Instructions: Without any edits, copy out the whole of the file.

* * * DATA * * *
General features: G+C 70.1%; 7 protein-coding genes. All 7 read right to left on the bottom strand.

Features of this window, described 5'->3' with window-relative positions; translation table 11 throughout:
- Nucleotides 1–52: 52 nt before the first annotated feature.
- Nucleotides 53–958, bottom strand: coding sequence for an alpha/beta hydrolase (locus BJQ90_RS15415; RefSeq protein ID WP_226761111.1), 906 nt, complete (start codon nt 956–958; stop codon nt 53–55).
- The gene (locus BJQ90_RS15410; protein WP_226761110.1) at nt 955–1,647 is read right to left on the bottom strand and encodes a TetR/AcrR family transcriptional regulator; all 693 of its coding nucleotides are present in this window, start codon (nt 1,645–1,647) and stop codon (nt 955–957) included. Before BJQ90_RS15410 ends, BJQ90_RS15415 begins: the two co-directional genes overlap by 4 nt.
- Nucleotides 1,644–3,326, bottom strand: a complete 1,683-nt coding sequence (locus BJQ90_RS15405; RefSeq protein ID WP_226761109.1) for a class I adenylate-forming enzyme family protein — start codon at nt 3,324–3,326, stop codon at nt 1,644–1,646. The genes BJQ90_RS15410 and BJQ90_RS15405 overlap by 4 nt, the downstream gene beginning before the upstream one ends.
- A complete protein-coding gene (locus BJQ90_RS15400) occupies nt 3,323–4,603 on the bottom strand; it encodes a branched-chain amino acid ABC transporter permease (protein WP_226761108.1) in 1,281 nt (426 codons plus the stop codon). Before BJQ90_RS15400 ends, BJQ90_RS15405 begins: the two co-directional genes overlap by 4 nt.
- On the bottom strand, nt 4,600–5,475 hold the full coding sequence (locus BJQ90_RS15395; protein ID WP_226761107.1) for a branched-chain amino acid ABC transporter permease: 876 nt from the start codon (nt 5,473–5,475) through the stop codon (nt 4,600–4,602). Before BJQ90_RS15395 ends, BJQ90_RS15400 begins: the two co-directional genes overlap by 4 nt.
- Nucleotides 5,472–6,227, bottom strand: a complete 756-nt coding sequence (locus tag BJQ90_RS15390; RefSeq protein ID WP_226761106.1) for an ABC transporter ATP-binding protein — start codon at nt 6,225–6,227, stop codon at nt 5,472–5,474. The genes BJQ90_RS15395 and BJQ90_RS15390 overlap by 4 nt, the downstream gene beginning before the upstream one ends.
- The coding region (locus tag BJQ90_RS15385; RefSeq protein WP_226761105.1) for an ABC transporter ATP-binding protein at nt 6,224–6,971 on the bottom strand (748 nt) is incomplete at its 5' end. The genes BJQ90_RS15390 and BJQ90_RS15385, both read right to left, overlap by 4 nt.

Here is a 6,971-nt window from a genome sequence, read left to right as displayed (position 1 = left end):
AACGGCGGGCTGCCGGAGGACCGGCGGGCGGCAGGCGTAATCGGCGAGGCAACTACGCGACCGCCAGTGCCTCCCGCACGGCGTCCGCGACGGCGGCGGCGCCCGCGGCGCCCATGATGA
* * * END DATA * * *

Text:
General features: G+C 70.1%; 7 protein-coding genes. All 7 read right to left on the bottom strand.

Features of this window, described 5'->3' with window-relative positions; translation table 11 throughout:
- Nucleotides 1–52: 52 nt before the first annotated feature.
- Nucleotides 53–958, bottom strand: coding sequence for an alpha/beta hydrolase (locus BJQ90_RS15415; RefSeq protein ID WP_226761111.1), 906 nt, complete (start codon nt 956–958; stop codon nt 53–55).
- The gene (locus BJQ90_RS15410; protein WP_226761110.1) at nt 955–1,647 is read right to left on the bottom strand and encodes a TetR/AcrR family transcriptional regulator; all 693 of its coding nucleotides are present in this window, start codon (nt 1,645–1,647) and stop codon (nt 955–957) included. Before BJQ90_RS15410 ends, BJQ90_RS15415 begins: the two co-directional genes overlap by 4 nt.
- Nucleotides 1,644–3,326, bottom strand: a complete 1,683-nt coding sequence (locus BJQ90_RS15405; RefSeq protein ID WP_226761109.1) for a class I adenylate-forming enzyme family protein — start codon at nt 3,324–3,326, stop codon at nt 1,644–1,646. The genes BJQ90_RS15410 and BJQ90_RS15405 overlap by 4 nt, the downstream gene beginning before the upstream one ends.
- A complete protein-coding gene (locus BJQ90_RS15400) occupies nt 3,323–4,603 on the bottom strand; it encodes a branched-chain amino acid ABC transporter permease (protein WP_226761108.1) in 1,281 nt (426 codons plus the stop codon). Before BJQ90_RS15400 ends, BJQ90_RS15405 begins: the two co-directional genes overlap by 4 nt.
- On the bottom strand, nt 4,600–5,475 hold the full coding sequence (locus BJQ90_RS15395; protein ID WP_226761107.1) for a branched-chain amino acid ABC transporter permease: 876 nt from the start codon (nt 5,473–5,475) through the stop codon (nt 4,600–4,602). Before BJQ90_RS15395 ends, BJQ90_RS15400 begins: the two co-directional genes overlap by 4 nt.
- Nucleotides 5,472–6,227, bottom strand: a complete 756-nt coding sequence (locus tag BJQ90_RS15390; RefSeq protein ID WP_226761106.1) for an ABC transporter ATP-binding protein — start codon at nt 6,225–6,227, stop codon at nt 5,472–5,474. The genes BJQ90_RS15395 and BJQ90_RS15390 overlap by 4 nt, the downstream gene beginning before the upstream one ends.
- The coding region (locus tag BJQ90_RS15385; RefSeq protein WP_226761105.1) for an ABC transporter ATP-binding protein at nt 6,224–6,971 on the bottom strand (748 nt) is incomplete at its 5' end. The genes BJQ90_RS15390 and BJQ90_RS15385, both read right to left, overlap by 4 nt.

Here is a 6,971-nt window from a genome sequence, read left to right as displayed (position 1 = left end):
AACGGCGGGCTGCCGGAGGACCGGCGGGCGGCAGGCGTAATCGGCGAGGCAACTACGCGACCGCCAGTGCCTCCCGCACGGCGTCCGCGACGGCGGCGGCGCCCGCGGCGCCCATGATGA